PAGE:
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    I'm not sure I would personally say that was the ';main reason' (and it often wouldn't be necessary, anyway) - I personally would be more comfortable not having a TN-C-S earth which was 'touchable' at a hot tub or outhouse that was surrounded by other things at close to true earth potential.

    Kind Regards, John
     
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  6. EFLImpudence

    EFLImpudence

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    Ok. I did say outbuilding - a tub is different.

    All buildings are surrounded by other things at close to true earth potential.
     
  7. equitum

    equitum

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    Taking the outbuilding as an example, Most garden rooms sheds garages and the like kind do not have gas or water supplies or other extraneous conductive parts that need bonding. So is it really better to have a PME earth outside of the equipotential zone than have it isolated to within it - I’m assuming you are happy with a 30ma RCD providing protective measures for the final circuits /load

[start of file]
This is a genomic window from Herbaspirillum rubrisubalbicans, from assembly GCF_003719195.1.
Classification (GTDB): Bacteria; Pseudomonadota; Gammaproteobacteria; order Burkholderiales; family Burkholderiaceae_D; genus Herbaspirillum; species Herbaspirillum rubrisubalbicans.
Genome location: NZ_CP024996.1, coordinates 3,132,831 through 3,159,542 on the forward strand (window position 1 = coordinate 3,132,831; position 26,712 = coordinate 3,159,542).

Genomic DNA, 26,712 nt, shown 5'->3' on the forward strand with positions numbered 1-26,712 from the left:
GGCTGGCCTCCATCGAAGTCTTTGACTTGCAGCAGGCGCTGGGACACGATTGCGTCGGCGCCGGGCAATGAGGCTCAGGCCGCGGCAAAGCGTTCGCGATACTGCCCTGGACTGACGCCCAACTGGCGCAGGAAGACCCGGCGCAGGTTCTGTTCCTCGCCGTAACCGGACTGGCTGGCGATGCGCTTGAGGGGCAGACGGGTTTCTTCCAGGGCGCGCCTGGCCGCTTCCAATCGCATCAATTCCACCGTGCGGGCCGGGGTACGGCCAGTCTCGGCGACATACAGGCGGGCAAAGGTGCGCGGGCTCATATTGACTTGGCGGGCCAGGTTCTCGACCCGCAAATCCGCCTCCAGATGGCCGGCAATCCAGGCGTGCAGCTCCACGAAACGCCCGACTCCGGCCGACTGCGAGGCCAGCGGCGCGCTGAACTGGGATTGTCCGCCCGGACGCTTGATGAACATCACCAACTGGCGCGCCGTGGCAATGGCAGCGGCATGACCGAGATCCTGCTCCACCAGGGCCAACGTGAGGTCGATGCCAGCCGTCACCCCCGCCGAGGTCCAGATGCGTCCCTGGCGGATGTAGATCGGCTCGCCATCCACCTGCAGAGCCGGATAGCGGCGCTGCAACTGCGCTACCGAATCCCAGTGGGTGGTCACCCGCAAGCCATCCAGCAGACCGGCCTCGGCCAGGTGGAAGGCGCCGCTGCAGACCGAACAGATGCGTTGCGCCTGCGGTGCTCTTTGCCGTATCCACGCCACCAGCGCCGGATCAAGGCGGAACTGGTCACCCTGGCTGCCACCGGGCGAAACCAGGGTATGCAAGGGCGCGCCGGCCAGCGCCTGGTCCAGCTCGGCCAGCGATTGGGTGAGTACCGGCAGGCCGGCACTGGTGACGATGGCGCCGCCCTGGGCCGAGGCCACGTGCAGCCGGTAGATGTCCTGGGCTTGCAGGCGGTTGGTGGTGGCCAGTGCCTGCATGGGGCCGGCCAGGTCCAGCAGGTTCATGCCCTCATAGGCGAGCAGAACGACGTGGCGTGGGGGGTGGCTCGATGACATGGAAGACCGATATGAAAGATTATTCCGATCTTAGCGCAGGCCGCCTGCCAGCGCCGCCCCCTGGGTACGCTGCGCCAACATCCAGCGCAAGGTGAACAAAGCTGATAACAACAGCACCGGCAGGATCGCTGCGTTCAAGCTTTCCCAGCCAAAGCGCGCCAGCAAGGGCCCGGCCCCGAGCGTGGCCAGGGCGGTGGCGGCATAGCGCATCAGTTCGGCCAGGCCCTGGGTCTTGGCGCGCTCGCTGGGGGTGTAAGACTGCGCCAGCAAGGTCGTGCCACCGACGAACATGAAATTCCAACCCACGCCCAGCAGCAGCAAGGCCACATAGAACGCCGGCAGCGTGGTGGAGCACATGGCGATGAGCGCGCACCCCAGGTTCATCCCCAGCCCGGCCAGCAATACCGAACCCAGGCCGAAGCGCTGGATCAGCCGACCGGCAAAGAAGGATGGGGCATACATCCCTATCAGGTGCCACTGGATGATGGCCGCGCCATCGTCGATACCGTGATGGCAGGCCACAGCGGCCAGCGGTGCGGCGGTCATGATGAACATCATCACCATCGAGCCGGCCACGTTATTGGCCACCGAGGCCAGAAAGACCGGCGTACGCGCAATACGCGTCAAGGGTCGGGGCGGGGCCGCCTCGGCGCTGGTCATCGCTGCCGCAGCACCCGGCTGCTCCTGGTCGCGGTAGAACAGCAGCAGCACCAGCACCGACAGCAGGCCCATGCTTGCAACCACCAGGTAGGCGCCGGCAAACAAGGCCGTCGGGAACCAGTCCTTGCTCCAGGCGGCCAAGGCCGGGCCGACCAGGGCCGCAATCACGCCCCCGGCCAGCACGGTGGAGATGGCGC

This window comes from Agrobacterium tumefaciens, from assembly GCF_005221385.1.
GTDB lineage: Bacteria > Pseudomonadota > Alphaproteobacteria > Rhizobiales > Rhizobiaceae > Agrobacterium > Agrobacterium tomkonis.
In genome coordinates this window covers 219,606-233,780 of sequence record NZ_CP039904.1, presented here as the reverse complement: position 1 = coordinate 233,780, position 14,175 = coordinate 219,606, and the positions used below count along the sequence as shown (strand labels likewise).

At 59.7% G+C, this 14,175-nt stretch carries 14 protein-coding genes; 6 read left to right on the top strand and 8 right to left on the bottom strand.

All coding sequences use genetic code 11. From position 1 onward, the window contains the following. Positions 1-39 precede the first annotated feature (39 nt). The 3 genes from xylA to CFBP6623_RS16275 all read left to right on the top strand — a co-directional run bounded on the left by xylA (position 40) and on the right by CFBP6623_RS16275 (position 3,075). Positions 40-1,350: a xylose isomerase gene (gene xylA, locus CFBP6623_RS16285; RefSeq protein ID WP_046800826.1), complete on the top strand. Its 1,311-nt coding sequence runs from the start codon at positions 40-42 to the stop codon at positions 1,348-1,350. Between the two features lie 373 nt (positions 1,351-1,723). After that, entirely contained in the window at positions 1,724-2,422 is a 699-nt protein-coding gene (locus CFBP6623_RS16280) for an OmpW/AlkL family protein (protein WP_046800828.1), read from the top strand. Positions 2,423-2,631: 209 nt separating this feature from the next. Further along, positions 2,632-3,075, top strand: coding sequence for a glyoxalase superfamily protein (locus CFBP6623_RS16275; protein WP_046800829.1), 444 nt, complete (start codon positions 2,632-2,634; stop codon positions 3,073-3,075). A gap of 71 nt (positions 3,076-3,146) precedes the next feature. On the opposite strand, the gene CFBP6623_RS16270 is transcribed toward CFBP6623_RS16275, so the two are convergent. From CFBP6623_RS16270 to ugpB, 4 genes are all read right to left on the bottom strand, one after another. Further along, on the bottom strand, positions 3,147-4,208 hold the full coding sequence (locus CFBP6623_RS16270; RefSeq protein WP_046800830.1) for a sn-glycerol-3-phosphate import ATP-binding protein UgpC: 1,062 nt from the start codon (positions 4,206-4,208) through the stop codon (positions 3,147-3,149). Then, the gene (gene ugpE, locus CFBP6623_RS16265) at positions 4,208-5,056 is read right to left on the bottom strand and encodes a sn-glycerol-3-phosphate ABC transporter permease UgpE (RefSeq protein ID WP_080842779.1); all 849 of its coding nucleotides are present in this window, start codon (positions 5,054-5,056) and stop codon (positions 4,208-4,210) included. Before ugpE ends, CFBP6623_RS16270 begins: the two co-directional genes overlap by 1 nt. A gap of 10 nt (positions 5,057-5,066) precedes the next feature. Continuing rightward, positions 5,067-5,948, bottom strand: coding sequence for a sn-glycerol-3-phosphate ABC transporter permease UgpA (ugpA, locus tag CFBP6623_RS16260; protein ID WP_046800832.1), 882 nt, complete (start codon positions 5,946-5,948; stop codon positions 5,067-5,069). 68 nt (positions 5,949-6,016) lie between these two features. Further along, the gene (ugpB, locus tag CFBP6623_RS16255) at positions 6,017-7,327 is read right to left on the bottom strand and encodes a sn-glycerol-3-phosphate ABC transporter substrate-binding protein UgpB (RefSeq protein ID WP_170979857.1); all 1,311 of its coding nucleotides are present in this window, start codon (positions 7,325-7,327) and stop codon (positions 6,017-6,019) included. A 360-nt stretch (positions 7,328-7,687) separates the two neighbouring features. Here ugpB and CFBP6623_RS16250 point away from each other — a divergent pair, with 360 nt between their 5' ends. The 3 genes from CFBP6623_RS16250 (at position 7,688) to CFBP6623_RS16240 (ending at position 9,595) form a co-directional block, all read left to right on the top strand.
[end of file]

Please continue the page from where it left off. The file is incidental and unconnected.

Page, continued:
8. EFLImpudence

    EFLImpudence

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    It wouldn't be outside the equipotential zone then.

    I note some people are, but -
    RCDs are additional protection - obviously unavoidable with a TT installation - would deliberately omitting other possible methods be acceptable?


    If the house was larger and reached to where the outbuilding was, would TTing the back room even be a thought?
     
  9. JohnW2

    JohnW2

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    It is a bit different, but the OPO did talk about "hot tubs or outbuildings".
    That's literally true, but it's a 'matter of degree'. Consider my house and outbuildings which, in this respect must be similar to many/most others - I have two or three outbuildings in relation to which I could theoretically be standing with bare feet on wet soil just outside the door, whilst reaching through to one door to operate (i.e. touch) the (metalclad) light switch just inside the door (and, in the case of the greenhouse, I could be standing on wet ground inside it).

    In contrast, whilst there are light switches just inside some of the external doors of my house, there is nothing approaching 'soil' (rather, stone, paving or concrete) that I could be standing on just outside of the door - not 'foolproof', sure, but likely to have a very much higher impedance to 'true earth' than soil.